This feels very…maybe ‘premature’ is the wrong word, but it’s definitely sooner than expected. The run for The Greatest Mistake Of My Life didn’t even seem close to being over when this was announced; if anything, Holding Absence had forgone anything resembling a lull to simply get bigger and bigger. If there’s such a thing as striking while the iron is hot, it’s practically melting away for Holding Absence at this stage.
That’s also fascinating to see at play from a band whose disregard for industry machinations never ceases to amaze. In another time (say, about a decade ago), this kind of shamelessly enormous, emotional alt-rock would’ve been ripe to fall into the Britrock grist-mill for maximum commodification, even down to the very sound and production style that Holding Absence have become known for right now. But between the willingness to take that above and beyond, and a great knowledge for how to navigate the industry effectively, any danger of succumbing to that is long gone. And maybe that’s why Holding Absence have become such an inescapable and well-loved force—they feel like real people, making music that ignores boundaries between scenes and perceived strata of ‘coolness’ to simply connect.
And while a quick follow-up is the easy route to cash in on all the sweet good will that’s surging in, that’s the sort of cynicism that Holding Absence feel a million miles from. Rather, The Noble Art Of Self Destruction comes positioned as the final entry in a trilogy, capping off the band’s first era and unequivocally casting in stone the notion of them being among modern rock’s giants. Even though they’ve walked the walk and talked the talk for a good while now, Holding Absence’s stature and might has never felt so unmistakable as it is right now.
So it’s probably worth leading with the notion that, in terms of Everest-esque high points, The Noble Art Of Self Destruction isn’t quite as littered with them as its predecessor. Not like that’s a severe knock; few moments in alt-rock will likely ever be as exhilarating again as hearing Celebration Song’s first “I’m alive!”, or the all-timer hook given to Afterlife. And besides, being consistent enough to represent the rest of the Himalayas is nothing to sniff at in itself. Indeed, Holding Absence’s knack for gargantuan scope is as primed as ever, catching the jetstream of Lucas Woodland’s vocals that sends False Dawn or Honey Moon flying. It’s no secret that he’s a tremendous frontman and always has been, and he’s yet to miss a beat here. Even on Death, Nonetheless, a song that pushes him close to the screams shepherding into a more Funeral For A Friend-like angle, he remains just as gifted.
And that’s honestly just Holding Absence in a nutshell. They’ve grown into such a competent, consummate band that there’s very little to overly dissect, and even less to criticise. Perhaps on the former front, The Noble Art Of Self Destruction engages with a sound that’s more ‘traditionally’ post-hardcore. There’s some greater pace on Head Prison Blues and Her Wings that errs the slightest bit heavier, though without risking a sound that’s become so carefully fine-tuned by Holding Absence. And that’s not a criticism; arguably, that sound is at its consistent best here. Honey Moon and The Angel In The Marble are stately and grand, and among the most natural outcomes for this kind of sweeping enormity. Elsewhere, the driving alt-rock core that propels so much of this album is interwoven by charcoal textures and spectral atmosphere, simultaneously opening up as much as possible and zeroing in on some real strength at play. It’s not heavy, per se, but there’s enough in here to justify Holding Absence’s rubbing shoulders with a lot of metal and hardcore bands, when the tone isn’t far off.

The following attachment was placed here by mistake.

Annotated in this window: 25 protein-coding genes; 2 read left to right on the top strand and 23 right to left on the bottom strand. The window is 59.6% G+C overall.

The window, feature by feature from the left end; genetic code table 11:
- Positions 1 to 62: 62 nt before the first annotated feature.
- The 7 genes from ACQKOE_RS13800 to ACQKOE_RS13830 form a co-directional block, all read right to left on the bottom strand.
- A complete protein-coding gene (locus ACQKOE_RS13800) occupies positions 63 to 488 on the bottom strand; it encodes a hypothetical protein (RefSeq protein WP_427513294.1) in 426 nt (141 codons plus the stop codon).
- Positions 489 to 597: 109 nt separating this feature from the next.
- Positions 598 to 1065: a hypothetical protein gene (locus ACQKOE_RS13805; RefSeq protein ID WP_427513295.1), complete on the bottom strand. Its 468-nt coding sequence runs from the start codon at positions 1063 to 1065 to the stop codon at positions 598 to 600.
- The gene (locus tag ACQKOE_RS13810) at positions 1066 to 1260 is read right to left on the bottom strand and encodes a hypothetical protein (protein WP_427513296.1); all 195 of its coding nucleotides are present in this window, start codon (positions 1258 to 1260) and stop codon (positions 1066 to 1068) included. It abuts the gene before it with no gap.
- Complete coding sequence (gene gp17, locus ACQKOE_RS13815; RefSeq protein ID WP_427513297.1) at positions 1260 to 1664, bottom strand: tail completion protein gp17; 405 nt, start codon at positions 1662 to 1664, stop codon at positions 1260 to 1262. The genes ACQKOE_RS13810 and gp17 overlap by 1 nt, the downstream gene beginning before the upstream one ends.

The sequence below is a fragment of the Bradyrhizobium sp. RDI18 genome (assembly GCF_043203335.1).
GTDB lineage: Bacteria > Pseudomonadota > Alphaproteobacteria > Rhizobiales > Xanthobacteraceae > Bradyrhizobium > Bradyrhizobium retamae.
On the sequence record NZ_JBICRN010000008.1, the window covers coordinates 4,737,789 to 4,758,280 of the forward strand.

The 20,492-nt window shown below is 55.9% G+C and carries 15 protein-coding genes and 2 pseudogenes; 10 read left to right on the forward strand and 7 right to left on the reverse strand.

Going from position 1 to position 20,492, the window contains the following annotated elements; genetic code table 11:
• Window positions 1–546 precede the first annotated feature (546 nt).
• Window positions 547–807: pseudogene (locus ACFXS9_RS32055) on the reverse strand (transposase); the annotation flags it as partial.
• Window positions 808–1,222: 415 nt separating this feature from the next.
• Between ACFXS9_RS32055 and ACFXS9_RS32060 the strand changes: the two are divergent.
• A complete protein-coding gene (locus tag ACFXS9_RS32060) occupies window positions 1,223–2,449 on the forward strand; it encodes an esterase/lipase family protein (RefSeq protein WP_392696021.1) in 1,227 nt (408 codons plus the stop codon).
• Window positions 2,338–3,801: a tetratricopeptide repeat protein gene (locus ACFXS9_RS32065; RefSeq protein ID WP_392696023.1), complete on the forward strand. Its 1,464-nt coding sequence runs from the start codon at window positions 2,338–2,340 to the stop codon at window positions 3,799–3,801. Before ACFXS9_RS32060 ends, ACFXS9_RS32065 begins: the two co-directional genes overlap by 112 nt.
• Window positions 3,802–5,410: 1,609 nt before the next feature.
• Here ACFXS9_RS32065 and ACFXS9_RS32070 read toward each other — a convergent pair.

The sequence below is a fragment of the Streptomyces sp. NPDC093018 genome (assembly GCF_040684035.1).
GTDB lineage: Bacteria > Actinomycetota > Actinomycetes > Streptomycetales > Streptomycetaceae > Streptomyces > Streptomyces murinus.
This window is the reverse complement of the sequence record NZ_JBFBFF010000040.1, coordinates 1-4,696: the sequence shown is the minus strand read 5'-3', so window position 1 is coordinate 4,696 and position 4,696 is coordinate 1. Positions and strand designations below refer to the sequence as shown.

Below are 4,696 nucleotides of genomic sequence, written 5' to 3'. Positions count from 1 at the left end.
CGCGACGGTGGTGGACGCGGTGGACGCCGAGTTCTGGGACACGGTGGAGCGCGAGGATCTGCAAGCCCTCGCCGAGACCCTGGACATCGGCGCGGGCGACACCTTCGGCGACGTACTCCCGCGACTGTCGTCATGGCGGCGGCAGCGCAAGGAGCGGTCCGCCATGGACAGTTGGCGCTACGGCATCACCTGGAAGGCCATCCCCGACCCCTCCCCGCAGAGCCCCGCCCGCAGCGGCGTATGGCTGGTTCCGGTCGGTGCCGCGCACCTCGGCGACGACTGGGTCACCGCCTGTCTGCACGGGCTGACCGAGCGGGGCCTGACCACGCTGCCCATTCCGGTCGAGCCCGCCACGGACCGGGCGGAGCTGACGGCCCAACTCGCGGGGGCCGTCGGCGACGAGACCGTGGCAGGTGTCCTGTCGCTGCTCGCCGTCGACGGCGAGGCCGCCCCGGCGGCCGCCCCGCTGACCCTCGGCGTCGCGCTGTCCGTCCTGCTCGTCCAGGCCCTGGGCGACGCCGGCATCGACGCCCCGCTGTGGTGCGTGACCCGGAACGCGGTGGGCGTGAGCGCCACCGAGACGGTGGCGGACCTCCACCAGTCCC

‘Tone’ really is the operative word here, and in fact, on any Holding Absence release. Especially on this album though, in what’s designed as a culmination of an arc, the feeling of intense power and perseverance is so imperative, and pulled off so well. A lot of that can again be attributed to Woodland, bounding back and forth through messy paths of self-love and self-worth, falling back into his own mind but finding ways to break out of it again. He sells it with the conviction of a man undergoing life-altering revelations, with an instilled believability that the vast majority of bands opting for big, universal sentiments are never able to reach. It really is as simple as that; Holding Absence aren’t the most stellar or innovative of lyricists, but they know how to work with what they have to where no energy is wasted. Thus, The Angel In The Marble is a perfect closer, where anything maudlin or cloying is instead condensed and burning white-hot, as Woodland concludes on his own humanity as openly flawed, but also worthwhile.
Simply put, it’s the kind of thing that makes an album—and a band—like this tower above the competition to a degree that’s not even close. That’s even with counting some of the moments that don’t entirely work altogether; Scissors can feel a little clumsy on its hook, and there’s a milder thinness to These New Dreams compared to how rich and developed everything around it feels. But in the grand scheme of a Holding Absence album that weaves and tightens its threads so expertly, they’re easy to look past. The Noble Art Of Self Destruction is defined so much more by its successes than its shortcomings, where they outnumber and outgun exponentially. And when Holding Absence can embrace that and shoot the results into the stratosphere, you get another absolute winner from them. The conversations on the next generation of rock headliners and superstars are theirs to lead now; there’s no reason to the contrary.
For fans of: Funeral For A Friend, Fightstar, Caskets
‘The Noble Art Of Self Destruction’ by Holding Absence is released on 25th August on Sharptone Records.
Words by Luke Nuttall